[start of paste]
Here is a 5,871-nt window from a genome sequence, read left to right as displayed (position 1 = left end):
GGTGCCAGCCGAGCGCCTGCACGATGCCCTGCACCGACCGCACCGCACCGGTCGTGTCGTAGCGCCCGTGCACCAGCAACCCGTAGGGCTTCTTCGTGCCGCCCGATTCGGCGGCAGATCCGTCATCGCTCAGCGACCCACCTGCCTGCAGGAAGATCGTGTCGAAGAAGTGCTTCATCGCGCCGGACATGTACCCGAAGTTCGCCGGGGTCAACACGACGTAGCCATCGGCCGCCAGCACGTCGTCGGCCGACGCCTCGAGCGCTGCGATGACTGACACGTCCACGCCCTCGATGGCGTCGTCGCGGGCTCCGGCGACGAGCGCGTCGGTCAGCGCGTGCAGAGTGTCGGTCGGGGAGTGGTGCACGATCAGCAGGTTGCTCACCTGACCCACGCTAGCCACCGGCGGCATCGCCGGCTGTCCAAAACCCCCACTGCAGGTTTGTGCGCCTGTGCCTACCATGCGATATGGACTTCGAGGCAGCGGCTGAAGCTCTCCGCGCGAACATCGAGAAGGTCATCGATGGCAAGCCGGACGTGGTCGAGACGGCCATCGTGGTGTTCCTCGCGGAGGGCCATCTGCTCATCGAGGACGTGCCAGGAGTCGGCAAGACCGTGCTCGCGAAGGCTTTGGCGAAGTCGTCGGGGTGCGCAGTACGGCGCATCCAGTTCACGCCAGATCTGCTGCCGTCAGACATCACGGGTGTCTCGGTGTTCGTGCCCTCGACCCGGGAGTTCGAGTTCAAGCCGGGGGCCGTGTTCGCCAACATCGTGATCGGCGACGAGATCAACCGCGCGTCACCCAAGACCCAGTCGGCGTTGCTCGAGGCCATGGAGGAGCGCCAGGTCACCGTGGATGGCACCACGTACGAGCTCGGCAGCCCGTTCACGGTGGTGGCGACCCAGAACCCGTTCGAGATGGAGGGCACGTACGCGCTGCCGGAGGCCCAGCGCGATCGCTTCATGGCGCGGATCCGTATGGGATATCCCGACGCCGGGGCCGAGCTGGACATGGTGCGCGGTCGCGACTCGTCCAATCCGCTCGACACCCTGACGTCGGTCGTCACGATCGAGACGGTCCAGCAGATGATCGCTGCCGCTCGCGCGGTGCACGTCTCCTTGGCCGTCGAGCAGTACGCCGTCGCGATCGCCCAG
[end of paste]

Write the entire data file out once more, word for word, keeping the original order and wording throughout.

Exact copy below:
Here is a 5,871-nt window from a genome sequence, read left to right as displayed (position 1 = left end):
GGTGCCAGCCGAGCGCCTGCACGATGCCCTGCACCGACCGCACCGCACCGGTCGTGTCGTAGCGCCCGTGCACCAGCAACCCGTAGGGCTTCTTCGTGCCGCCCGATTCGGCGGCAGATCCGTCATCGCTCAGCGACCCACCTGCCTGCAGGAAGATCGTGTCGAAGAAGTGCTTCATCGCGCCGGACATGTACCCGAAGTTCGCCGGGGTCAACACGACGTAGCCATCGGCCGCCAGCACGTCGTCGGCCGACGCCTCGAGCGCTGCGATGACTGACACGTCCACGCCCTCGATGGCGTCGTCGCGGGCTCCGGCGACGAGCGCGTCGGTCAGCGCGTGCAGAGTGTCGGTCGGGGAGTGGTGCACGATCAGCAGGTTGCTCACCTGACCCACGCTAGCCACCGGCGGCATCGCCGGCTGTCCAAAACCCCCACTGCAGGTTTGTGCGCCTGTGCCTACCATGCGATATGGACTTCGAGGCAGCGGCTGAAGCTCTCCGCGCGAACATCGAGAAGGTCATCGATGGCAAGCCGGACGTGGTCGAGACGGCCATCGTGGTGTTCCTCGCGGAGGGCCATCTGCTCATCGAGGACGTGCCAGGAGTCGGCAAGACCGTGCTCGCGAAGGCTTTGGCGAAGTCGTCGGGGTGCGCAGTACGGCGCATCCAGTTCACGCCAGATCTGCTGCCGTCAGACATCACGGGTGTCTCGGTGTTCGTGCCCTCGACCCGGGAGTTCGAGTTCAAGCCGGGGGCCGTGTTCGCCAACATCGTGATCGGCGACGAGATCAACCGCGCGTCACCCAAGACCCAGTCGGCGTTGCTCGAGGCCATGGAGGAGCGCCAGGTCACCGTGGATGGCACCACGTACGAGCTCGGCAGCCCGTTCACGGTGGTGGCGACCCAGAACCCGTTCGAGATGGAGGGCACGTACGCGCTGCCGGAGGCCCAGCGCGATCGCTTCATGGCGCGGATCCGTATGGGATATCCCGACGCCGGGGCCGAGCTGGACATGGTGCGCGGTCGCGACTCGTCCAATCCGCTCGACACCCTGACGTCGGTCGTCACGATCGAGACGGTCCAGCAGATGATCGCTGCCGCTCGCGCGGTGCACGTCTCCTTGGCCGTCGAGCAGTACGCCGTCGCGATCGCCCAG